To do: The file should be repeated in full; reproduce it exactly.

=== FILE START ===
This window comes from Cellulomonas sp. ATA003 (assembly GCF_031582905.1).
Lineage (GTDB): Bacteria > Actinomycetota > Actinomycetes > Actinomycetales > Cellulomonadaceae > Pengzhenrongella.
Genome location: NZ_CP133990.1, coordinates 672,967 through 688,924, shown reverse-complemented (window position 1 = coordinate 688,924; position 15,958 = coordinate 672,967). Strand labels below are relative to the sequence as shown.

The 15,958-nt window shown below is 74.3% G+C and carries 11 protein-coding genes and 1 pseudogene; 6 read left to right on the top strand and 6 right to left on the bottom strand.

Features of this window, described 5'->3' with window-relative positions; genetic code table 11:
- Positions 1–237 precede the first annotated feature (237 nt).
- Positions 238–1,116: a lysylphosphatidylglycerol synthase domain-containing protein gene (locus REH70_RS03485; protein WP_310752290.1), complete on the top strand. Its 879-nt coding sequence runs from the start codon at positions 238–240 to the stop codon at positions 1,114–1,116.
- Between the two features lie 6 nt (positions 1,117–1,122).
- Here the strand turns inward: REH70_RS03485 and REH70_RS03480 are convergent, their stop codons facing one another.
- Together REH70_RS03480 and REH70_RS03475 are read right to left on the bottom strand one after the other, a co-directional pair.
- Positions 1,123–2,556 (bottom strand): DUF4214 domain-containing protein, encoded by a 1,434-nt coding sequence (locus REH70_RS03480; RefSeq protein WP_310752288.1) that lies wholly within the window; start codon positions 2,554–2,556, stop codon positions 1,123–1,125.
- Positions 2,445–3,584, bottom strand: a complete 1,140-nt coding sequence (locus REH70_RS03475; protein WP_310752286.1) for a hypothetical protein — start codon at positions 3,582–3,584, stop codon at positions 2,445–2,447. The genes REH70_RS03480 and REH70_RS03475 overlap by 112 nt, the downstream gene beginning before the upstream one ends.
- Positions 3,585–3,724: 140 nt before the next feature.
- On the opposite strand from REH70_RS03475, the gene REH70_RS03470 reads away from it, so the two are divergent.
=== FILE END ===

This window comes from Cellulomonas sp. ATA003 (assembly GCF_031582905.1).
Lineage (GTDB): Bacteria > Actinomycetota > Actinomycetes > Actinomycetales > Cellulomonadaceae > Pengzhenrongella.
Genome location: NZ_CP133990.1, coordinates 672,967 through 688,924, shown reverse-complemented (window position 1 = coordinate 688,924; position 15,958 = coordinate 672,967). Strand labels below are relative to the sequence as shown.

The 15,958-nt window shown below is 74.3% G+C and carries 11 protein-coding genes and 1 pseudogene; 6 read left to right on the top strand and 6 right to left on the bottom strand.

Features of this window, described 5'->3' with window-relative positions; genetic code table 11:
- Positions 1–237 precede the first annotated feature (237 nt).
- Positions 238–1,116: a lysylphosphatidylglycerol synthase domain-containing protein gene (locus REH70_RS03485; protein WP_310752290.1), complete on the top strand. Its 879-nt coding sequence runs from the start codon at positions 238–240 to the stop codon at positions 1,114–1,116.
- Between the two features lie 6 nt (positions 1,117–1,122).
- Here the strand turns inward: REH70_RS03485 and REH70_RS03480 are convergent, their stop codons facing one another.
- Together REH70_RS03480 and REH70_RS03475 are read right to left on the bottom strand one after the other, a co-directional pair.
- Positions 1,123–2,556 (bottom strand): DUF4214 domain-containing protein, encoded by a 1,434-nt coding sequence (locus REH70_RS03480; RefSeq protein WP_310752288.1) that lies wholly within the window; start codon positions 2,554–2,556, stop codon positions 1,123–1,125.
- Positions 2,445–3,584, bottom strand: a complete 1,140-nt coding sequence (locus REH70_RS03475; protein WP_310752286.1) for a hypothetical protein — start codon at positions 3,582–3,584, stop codon at positions 2,445–2,447. The genes REH70_RS03480 and REH70_RS03475 overlap by 112 nt, the downstream gene beginning before the upstream one ends.
- Positions 3,585–3,724: 140 nt before the next feature.
- On the opposite strand from REH70_RS03475, the gene REH70_RS03470 reads away from it, so the two are divergent.